You can fly Icelandair from Boston to Oslo. You save an hour compared to going via Copenhagen, but I’m not convinced it’s worth it: the forty minutes at Keplavik, the Rekjavik airport, are at the worst possible time of the flight. You’ve had four hours, you’ve just fallen into that aeroplane approximation of sleep I’ve learnt to accept as far better than staying awake, your body thinks it’s about 1.30 am, when BAM! You’re thrown out on the tarmac. Well, actually Keplavik’s a decent little airport, in the style of Oslo’s only smaller, so you’re protected from the tarmac by minimalistic glass and steel, but it’s nighttime and they’re telling you good morning it’s 7 am on Iceland and the signs and voices are like dreamwarped versions of the old Norse we were supposed to learn fragments of in high school.

utgangur.jpg snyrtingar.jpg

Boarding the first leg of my flight a little after 8 pm Boston time, I eagerly noted that Icelandic for “exit” is very close to the Norwegian utgang. By two am, sleepwalking around Keplavik, the language had become a lot more complicated.

By now it must be tomorrow night, I think. Enough blogging: I’m heading for bed. Just as soon as I’ve finished preparing for tomorrow’s student evaluations: the very last class of the semester.

5 thoughts on “icelandic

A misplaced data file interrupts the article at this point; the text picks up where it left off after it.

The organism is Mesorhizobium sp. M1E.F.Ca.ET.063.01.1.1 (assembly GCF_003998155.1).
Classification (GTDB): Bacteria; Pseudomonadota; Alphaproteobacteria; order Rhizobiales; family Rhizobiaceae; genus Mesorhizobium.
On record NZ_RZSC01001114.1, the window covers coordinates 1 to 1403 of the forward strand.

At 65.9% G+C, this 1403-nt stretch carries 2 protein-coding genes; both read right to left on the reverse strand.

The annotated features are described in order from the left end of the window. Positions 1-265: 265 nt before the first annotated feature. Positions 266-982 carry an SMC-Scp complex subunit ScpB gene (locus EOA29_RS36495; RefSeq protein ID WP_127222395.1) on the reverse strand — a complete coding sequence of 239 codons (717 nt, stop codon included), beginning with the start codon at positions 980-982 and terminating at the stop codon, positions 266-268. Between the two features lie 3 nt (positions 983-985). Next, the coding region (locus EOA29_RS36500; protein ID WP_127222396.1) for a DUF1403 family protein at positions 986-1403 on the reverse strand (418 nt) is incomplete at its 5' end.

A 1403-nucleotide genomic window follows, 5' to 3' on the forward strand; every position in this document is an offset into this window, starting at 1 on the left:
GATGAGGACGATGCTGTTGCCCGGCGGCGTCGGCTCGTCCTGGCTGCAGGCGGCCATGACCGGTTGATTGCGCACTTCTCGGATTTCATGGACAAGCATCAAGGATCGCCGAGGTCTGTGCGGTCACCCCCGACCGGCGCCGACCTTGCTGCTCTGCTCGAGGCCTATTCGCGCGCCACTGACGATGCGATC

1. Marie

    Snyrtingar sounds more like something you would leave IN the toilet..

  2. Jill

    I know. For a while I thought it might be an onomatopoetikon for water closet. The sound of flushing, you know. But flushes don’t sound that weird.

    A cool thing about Iceland is that when the flight attendants speak English they all sound exactly like Bj¯rk.

    But if you speak to them in English they reply in Norwegian or Danish or Swedish. It’s very strange.

  3. real icon

    If I ever get the opportunity of flying the route you describe, I think the worst thing would be knowing that indeed I WAS at KeflavÌk but had no time to get out and have a closer look at Iceland …

  4. vika

    You learned Old Norse in high school? That’s fantastic, though I suppose not particularly surprising. Whenever it is I see you next, or perhaps on chat sometime, I would love to talk to you about the particulars of both old and modern Norwegian, just get a feel for the language.

    Besides idle curiousity, I’ve got another selfish reason; it being that at some point, I’ll have to deal with my Roland sources (including Karlamagnus Saga) in their original languages. That’s still a ways off, though.

  5. Jill

    Well, we sort of learnt Old Norse. We had eight pages of a saga (about Queen Ragnhild dreaming strange dreams, that’s all I remember) and we were supposed to be able to translate it into Norwegian. That’s not really that hard since a lot of the words are quite similar, and, well, it’s a story, so it’s not that hard to remember it. We probably learnt a bit about how Old Norse differs from modern Norwegian, too, but I’ve forgotten all that.

    One of the sagas – oh, we had to read a couple in modern Norwegian translation too – mentions the time when people in Norway and England and Iceland all spoke the same language. Perhaps you won’t find it too hard reading the Sagas in the original?

    And Real Icon, YES, I want to bathe in a geysir. And see that hip town Rekjavik. And visit volcanos and see vikingish things but not spend forty minutes in the middle of the night at the airport.

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